After being forced to postpone its run of “Candide” last fall, it seems the Yale University Dramatic Association has finally gotten its act together. Literally.

Plagued by a host of production problems in the fall, the Dramat, the largest undergraduate theater company, is on schedule to run its production of “Candide” from Feb. 20 to Feb. 23 at the University Theater.

“The root of the problems in the fall was not finding a technical director,” Dramat president Ted Rounsaville ’03 said. “This is a difficult position to fill on a Dramat mainstage because a student technical director must organize a build for a professional set designer with a large budget.”

Resolving the problems that led to the show’s postponement came about through increasing the number of technical directors from one to four.

“The system with four technical directors is working out wonderfully and we are trying to establish this as a precedent for future mainstage productions,” Rounsaville said.

The Dramat also initiated a series of technical theater workshops to instruct students on the basic skills needed to work in areas such as set building, lighting, and sound.

Considered by Dramat members to be one of the biggest productions of the year, “Candide” and similar mainstage productions afford students the opportunity to work with a professional director, set designer, costume designer and lighting designer.

“Creating a show of this magnitude is difficult,” producer Lucy Kaufman ’04 said. “Most productions that go up around Yale have a budget that’s a sixth of the size of the show and by the end of the production, over 120 people will have worked on the show.”

Despite scheduling problems which forced several cast members to quit, the show’s production officer, Joe McGuire ’03, said he was enthusiastic about the new actors who have joined the production.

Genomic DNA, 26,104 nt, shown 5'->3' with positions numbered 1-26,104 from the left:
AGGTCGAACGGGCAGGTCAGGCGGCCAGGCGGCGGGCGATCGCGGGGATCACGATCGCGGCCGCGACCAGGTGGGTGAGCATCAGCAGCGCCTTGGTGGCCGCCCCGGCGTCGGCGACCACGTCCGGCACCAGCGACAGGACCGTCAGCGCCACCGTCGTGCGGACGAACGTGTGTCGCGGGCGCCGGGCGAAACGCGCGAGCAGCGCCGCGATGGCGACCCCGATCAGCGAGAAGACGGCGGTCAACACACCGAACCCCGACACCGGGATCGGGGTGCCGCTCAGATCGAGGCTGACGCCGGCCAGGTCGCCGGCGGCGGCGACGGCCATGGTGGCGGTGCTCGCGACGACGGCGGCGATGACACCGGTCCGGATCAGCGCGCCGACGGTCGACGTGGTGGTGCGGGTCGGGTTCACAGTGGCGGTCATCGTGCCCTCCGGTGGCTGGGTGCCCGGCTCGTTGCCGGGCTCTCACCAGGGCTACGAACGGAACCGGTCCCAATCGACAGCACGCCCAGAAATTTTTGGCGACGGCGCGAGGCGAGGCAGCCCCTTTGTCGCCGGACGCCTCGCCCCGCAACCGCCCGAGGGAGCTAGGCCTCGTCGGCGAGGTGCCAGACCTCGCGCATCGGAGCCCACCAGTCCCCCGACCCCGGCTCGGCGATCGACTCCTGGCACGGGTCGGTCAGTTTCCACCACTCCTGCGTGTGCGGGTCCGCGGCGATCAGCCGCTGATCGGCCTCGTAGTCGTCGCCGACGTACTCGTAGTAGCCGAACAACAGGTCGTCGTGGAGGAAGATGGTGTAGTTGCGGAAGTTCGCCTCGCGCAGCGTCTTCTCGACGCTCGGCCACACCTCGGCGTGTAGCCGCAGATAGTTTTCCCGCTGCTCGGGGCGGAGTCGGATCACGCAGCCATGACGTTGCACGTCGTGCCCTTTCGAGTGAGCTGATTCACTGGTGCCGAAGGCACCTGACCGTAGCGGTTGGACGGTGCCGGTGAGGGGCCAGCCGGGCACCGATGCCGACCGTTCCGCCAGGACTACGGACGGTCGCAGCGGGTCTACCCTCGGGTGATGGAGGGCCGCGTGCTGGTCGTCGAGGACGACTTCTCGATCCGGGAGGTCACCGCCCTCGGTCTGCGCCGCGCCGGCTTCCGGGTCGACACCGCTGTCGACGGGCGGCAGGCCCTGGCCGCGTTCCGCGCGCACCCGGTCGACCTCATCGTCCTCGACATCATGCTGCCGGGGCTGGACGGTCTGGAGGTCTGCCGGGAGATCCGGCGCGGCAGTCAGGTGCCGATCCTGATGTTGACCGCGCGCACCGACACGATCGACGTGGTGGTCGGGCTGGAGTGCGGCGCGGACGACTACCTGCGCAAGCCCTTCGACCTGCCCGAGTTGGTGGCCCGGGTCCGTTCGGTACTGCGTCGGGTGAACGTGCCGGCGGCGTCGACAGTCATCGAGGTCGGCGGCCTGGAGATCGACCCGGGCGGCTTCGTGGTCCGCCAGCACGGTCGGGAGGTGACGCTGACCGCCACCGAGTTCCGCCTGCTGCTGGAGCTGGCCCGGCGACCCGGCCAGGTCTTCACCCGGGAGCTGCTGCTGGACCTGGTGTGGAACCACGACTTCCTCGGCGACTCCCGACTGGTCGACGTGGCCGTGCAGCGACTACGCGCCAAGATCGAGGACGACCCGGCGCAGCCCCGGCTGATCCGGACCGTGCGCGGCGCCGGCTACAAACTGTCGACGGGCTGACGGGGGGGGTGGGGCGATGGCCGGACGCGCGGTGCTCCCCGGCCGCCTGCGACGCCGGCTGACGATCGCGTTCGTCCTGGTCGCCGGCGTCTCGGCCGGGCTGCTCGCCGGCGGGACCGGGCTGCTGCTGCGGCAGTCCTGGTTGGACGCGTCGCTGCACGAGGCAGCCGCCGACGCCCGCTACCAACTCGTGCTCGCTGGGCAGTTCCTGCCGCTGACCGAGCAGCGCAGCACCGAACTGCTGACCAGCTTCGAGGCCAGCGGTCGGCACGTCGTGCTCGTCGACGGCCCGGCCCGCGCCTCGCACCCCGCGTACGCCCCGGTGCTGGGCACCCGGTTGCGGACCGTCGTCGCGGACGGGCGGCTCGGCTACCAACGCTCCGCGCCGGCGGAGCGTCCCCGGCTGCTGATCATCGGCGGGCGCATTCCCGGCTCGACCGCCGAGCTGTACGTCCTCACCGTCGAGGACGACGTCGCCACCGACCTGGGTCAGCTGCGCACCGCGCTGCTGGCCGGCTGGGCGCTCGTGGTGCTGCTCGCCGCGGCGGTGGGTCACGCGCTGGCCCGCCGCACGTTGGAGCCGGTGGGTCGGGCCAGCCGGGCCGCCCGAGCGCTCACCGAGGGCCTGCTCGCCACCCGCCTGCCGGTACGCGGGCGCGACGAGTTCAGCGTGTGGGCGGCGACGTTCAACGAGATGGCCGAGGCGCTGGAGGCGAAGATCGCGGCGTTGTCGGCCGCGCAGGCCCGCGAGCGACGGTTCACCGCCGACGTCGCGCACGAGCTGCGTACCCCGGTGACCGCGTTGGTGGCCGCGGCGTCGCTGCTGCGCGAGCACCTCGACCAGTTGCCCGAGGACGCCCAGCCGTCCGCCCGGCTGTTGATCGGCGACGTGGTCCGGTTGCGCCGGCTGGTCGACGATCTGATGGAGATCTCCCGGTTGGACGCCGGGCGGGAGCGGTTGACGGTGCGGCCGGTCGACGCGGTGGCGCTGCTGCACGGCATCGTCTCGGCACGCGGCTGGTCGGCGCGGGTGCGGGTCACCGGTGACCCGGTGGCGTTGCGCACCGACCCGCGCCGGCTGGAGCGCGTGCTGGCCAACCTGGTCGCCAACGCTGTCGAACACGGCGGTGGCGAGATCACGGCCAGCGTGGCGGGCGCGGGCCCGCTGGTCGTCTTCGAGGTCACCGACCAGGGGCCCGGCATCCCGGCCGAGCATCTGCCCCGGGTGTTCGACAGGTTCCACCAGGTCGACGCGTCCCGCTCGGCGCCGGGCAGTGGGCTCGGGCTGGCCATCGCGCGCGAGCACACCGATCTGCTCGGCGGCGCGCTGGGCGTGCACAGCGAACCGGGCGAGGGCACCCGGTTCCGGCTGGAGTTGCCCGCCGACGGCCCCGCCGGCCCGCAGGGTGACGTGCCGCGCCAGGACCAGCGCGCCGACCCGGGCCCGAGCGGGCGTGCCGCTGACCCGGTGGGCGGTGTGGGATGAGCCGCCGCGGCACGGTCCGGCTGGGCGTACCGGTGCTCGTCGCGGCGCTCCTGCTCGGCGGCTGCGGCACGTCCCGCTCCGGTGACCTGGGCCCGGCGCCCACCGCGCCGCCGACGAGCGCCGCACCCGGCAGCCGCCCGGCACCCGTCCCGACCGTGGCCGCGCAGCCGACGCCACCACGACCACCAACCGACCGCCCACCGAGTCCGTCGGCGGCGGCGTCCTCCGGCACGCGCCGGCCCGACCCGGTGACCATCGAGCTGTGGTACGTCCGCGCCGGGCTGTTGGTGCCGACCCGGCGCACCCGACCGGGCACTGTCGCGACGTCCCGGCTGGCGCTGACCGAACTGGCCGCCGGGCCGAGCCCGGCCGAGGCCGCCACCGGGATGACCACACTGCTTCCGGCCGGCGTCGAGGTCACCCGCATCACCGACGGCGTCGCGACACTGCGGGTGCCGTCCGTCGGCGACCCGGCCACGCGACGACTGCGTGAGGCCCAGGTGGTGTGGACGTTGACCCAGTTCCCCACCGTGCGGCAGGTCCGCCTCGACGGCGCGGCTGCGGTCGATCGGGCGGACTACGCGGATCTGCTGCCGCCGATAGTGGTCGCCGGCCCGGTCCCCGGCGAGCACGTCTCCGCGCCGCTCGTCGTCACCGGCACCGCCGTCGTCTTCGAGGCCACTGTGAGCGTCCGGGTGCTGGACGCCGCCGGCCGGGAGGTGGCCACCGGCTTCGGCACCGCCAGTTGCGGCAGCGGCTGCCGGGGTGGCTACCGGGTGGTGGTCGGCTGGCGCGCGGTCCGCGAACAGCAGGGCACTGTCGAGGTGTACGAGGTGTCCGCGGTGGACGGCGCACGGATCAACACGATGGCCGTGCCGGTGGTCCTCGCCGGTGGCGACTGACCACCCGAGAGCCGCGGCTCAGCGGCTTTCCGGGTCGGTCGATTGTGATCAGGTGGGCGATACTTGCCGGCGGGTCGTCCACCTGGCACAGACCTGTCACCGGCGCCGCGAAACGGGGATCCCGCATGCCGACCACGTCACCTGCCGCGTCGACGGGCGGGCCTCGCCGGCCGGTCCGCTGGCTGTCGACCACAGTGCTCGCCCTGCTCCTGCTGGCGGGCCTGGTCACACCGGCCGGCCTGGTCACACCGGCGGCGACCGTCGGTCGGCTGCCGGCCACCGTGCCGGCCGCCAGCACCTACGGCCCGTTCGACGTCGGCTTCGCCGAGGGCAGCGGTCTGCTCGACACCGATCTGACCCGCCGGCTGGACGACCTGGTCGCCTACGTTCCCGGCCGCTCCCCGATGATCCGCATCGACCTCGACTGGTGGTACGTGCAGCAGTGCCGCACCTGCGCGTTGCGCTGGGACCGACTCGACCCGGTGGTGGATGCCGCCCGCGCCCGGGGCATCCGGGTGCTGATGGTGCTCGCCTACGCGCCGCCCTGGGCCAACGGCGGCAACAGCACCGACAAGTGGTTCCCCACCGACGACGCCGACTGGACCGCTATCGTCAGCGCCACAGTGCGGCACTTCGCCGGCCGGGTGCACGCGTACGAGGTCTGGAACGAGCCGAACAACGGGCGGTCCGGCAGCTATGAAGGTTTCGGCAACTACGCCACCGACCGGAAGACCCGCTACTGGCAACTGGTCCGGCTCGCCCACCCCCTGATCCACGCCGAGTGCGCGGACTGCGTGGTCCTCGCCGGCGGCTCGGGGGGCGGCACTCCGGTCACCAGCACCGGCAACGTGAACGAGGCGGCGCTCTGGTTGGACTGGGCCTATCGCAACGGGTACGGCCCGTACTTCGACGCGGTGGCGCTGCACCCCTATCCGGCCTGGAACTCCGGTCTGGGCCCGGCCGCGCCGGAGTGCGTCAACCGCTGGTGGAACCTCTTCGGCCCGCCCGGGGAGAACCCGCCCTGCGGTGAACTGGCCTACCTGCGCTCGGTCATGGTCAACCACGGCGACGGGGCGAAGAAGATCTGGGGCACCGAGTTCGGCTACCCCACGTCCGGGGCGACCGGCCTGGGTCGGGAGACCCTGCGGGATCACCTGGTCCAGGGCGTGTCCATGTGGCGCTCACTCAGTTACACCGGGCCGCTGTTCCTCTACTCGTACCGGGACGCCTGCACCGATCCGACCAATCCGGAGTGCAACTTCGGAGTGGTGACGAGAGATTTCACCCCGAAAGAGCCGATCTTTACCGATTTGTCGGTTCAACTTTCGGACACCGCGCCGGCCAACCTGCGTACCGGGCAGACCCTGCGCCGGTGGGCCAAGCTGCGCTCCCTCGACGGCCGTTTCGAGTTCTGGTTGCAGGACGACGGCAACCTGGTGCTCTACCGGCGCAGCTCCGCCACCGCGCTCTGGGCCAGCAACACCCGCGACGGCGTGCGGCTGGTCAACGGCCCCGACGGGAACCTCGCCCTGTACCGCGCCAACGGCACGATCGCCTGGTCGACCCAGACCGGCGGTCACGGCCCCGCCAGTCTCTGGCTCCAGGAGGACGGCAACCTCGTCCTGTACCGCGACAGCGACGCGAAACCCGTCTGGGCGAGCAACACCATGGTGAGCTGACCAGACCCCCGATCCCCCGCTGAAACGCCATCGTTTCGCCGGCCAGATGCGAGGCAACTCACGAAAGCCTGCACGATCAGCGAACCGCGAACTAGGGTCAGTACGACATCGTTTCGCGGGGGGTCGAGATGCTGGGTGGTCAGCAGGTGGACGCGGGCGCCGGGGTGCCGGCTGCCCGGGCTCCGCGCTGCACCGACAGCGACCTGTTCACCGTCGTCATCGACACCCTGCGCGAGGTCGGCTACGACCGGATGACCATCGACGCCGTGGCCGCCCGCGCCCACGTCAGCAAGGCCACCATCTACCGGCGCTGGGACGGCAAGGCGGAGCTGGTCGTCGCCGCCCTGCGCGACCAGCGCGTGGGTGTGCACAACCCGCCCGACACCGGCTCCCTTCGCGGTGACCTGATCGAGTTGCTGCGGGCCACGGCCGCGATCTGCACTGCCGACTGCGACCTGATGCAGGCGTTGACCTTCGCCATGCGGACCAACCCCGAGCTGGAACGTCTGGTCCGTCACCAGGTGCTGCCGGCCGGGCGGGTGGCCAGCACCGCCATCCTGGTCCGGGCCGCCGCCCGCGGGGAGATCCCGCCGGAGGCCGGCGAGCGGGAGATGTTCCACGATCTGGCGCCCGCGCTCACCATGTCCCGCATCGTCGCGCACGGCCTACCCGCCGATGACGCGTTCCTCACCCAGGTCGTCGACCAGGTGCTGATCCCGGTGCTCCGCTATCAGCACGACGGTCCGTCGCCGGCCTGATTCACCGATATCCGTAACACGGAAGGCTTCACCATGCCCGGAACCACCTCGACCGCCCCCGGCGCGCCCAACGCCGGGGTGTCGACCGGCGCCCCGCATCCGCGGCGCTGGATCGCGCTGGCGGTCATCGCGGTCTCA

“It’s unfortunate that several members of the cast had to leave the show as they encountered scheduling conflicts for this semester,” McGuire said. “We were all very sorry they couldn’t stay with us, but we held new auditions, and we’re very excited about the actors who have joined the company.”

Lauren Worsham ’05, one of the show’s actresses, also said she was confident about the show’s success despite the initial problems.

“A lot of people quit and so we had to reshuffle and recast and there’s been a lot of hullabaloo,” Worsham said. “But those of us who did remain have been working really hard, and it’s going to be a fantastic show.”

Rounsaville said he was hopeful that the problems the Dramat faced this fall would provide valuable lessons for future Dramat productions.

“Obviously this has been a learning experience for the Dramat,” he said. “Having faced the problems that led to the postponement of Candide, we can now move on to future mainstage productions with an increased awareness of the problems which might arise.”